- Spread of specialised services across trusts relatively unchanged over the last four years, despite calls for greater consolidation
- NHS England had planned to consolidate specialised services in “centres of excellence” under previous leadership but the policy has become more nuanced
- Academy of Medical Royal Colleges says there “probably hasn’t been sufficient progress” in consolidating services
- Tables show trusts with the biggest increases and decreases in share of specialised income
The spread of specialised services across English hospital trusts has remained relatively unchanged over the last four years, despite a consensus that greater consolidation is needed in some areas.
Analysis of NHS England data by HSJ shows the distribution of spending on tertiary care was broadly similar in 2016-17 to the spread in 2013-14.
The graph below looks at the share of income received by 153 providers of acute specialised services. It excludes mental health.
Although some of the smaller providers have seen their share of income reduce, as would be expected with greater consolidation, others have seen their share increase – where the orange line spikes.
Consolidation of specialised services within trusts that run services on more than one site, which is uncommon, will not show up in the data. You can download the full data here.
Under its previous leadership, NHS England had planned to consolidate specialised services in up to 30 “centres of excellence”, saying this would improve care and save money. The medical royal colleges have also stressed the benefits of closing smaller departments.
But the national policy has been more nuanced since 2015.
In the Five Year Forward View, NHS England recognised the benefits of centralising some specialities – such as stroke, surgery and some cancer services – and chief executive Simon Stevens has referred to the “long tail of providers who are doing very few specialised services”. However, Mr Stevens and the national body have also suggested smaller hospitals can continue delivering other tertiary services if they can be supported or networked with larger providers.
Withdrawing services from hospitals is often politically difficult and unpopular with staff, but in some specialties research suggests it can save lives. There have been efforts at a national level to consolidate child heart surgery for almost 20 years, which are yet to conclude.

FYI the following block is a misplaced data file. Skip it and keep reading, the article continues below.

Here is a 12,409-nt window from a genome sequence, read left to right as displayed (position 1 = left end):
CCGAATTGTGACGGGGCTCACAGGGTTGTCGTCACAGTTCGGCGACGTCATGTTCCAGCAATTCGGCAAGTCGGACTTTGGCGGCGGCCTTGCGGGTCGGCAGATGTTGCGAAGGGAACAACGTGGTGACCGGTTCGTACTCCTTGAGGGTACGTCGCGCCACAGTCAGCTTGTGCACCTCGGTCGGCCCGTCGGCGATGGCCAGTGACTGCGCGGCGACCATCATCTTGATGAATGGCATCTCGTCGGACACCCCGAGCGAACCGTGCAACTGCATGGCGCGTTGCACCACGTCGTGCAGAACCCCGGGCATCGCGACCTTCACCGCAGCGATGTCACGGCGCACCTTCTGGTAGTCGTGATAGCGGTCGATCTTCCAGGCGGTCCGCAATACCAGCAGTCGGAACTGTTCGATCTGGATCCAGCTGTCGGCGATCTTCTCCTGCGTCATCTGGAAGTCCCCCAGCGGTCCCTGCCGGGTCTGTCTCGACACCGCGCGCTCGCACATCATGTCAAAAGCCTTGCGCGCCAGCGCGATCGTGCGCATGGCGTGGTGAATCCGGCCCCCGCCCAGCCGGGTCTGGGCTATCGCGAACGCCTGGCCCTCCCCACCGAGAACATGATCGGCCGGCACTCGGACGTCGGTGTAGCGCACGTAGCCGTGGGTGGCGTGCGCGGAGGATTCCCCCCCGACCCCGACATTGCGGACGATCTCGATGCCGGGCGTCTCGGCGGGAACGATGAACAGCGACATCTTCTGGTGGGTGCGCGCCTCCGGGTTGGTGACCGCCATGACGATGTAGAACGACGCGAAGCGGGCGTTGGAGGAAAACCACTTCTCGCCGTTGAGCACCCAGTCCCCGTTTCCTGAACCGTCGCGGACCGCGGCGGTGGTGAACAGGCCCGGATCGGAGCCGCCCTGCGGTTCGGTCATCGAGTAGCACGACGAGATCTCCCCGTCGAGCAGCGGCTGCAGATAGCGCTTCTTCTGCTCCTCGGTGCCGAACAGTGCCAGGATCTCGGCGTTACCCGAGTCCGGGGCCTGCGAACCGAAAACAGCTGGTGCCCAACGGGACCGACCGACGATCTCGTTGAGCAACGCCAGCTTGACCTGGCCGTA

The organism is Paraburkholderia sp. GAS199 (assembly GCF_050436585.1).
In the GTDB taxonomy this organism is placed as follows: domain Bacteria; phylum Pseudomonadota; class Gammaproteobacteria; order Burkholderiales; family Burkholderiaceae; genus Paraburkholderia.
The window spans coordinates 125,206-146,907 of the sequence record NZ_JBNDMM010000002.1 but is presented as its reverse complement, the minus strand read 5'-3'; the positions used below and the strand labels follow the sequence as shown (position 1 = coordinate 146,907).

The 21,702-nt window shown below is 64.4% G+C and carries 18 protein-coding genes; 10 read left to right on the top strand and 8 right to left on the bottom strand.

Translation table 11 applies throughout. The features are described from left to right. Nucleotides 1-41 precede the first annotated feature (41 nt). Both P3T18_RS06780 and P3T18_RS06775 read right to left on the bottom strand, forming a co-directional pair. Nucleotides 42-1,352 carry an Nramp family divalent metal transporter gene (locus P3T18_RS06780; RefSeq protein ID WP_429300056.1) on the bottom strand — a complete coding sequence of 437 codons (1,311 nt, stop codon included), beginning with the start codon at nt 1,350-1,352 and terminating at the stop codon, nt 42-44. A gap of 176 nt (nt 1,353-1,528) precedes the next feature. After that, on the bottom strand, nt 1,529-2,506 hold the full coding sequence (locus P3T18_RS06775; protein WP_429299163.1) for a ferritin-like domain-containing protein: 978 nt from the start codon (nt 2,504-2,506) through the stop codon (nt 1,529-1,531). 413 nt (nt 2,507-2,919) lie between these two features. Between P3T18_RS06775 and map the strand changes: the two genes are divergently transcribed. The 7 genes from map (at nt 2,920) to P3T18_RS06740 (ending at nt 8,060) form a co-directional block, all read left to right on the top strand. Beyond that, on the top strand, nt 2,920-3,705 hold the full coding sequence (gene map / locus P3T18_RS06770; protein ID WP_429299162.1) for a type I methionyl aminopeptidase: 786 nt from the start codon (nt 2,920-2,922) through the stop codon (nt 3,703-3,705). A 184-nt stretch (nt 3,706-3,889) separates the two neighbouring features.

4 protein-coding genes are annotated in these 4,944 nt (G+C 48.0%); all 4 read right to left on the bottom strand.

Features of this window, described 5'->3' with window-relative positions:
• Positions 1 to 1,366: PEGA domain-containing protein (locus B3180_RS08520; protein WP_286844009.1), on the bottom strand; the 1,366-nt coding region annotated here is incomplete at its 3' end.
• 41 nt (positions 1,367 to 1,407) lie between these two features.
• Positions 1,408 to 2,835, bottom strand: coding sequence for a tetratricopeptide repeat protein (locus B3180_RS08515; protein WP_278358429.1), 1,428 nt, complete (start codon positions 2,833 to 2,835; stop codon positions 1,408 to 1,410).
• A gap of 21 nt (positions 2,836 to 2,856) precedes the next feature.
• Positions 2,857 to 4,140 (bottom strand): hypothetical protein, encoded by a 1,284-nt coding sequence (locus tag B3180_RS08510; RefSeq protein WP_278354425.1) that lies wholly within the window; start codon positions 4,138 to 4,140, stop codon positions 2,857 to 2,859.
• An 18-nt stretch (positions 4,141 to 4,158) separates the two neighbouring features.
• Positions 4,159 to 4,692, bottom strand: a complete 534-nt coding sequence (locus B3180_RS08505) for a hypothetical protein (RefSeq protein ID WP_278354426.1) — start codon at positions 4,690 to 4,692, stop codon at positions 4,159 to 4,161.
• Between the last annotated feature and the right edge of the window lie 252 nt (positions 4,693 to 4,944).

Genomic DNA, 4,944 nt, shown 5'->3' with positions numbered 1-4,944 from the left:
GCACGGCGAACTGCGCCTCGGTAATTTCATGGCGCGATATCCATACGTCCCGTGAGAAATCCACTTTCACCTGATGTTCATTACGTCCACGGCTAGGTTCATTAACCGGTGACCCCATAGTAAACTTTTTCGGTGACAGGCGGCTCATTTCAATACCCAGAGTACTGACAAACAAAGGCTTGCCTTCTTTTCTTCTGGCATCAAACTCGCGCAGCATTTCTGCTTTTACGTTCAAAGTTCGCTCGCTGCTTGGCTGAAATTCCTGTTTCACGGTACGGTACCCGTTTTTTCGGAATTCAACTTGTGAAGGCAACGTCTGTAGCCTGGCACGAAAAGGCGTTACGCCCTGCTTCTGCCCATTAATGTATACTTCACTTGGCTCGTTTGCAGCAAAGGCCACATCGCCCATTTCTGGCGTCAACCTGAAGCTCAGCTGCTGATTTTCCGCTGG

Analysis by HSJ in 2014 suggested around 30 per cent of specialised services in some regions failed to meet nationally defined standards. HSJ has attempted to obtain updated information on service “derogations” from NHS England but these have not yet been provided.
Alastair Henderson, chief executive of the Academy of Medical Royal Colleges, which made a high profile call for service consolidation in 2012, said: “There probably hasn’t been sufficient progress. It’s a hard and complex process that doesn’t tend to be popular especially in times of political uncertainty.
“We haven’t realised the benefits we could have done. The challenges remain the same, as many sustainability and transformation partnerships are finding.”
HSJ obtained the spending data from NHS England, which commissions specialised services, through a Freedom of Information request.
HSJ asked NHS England if whether it believed there should be more consolidation, and at a faster pace, or whether it felt the spread of services should remain broadly the same.
It did not answer this directly, but said in a statement: “Nuanced and sophisticated judgements are being taken on a service by service basis about the right balance between local care and concentration of expertise and equipment…
“This balance will often change over time - as happened for example with the diffusion of interventional cardiology from teaching hospitals to district general hospitals.”
It also cited stroke care, where some areas benefit from centralised hyperspecialist stroke units, while in others there are efforts being made to deliver modern treatments to a wider range of hospitals than at present - such as mechanical thrombectomy.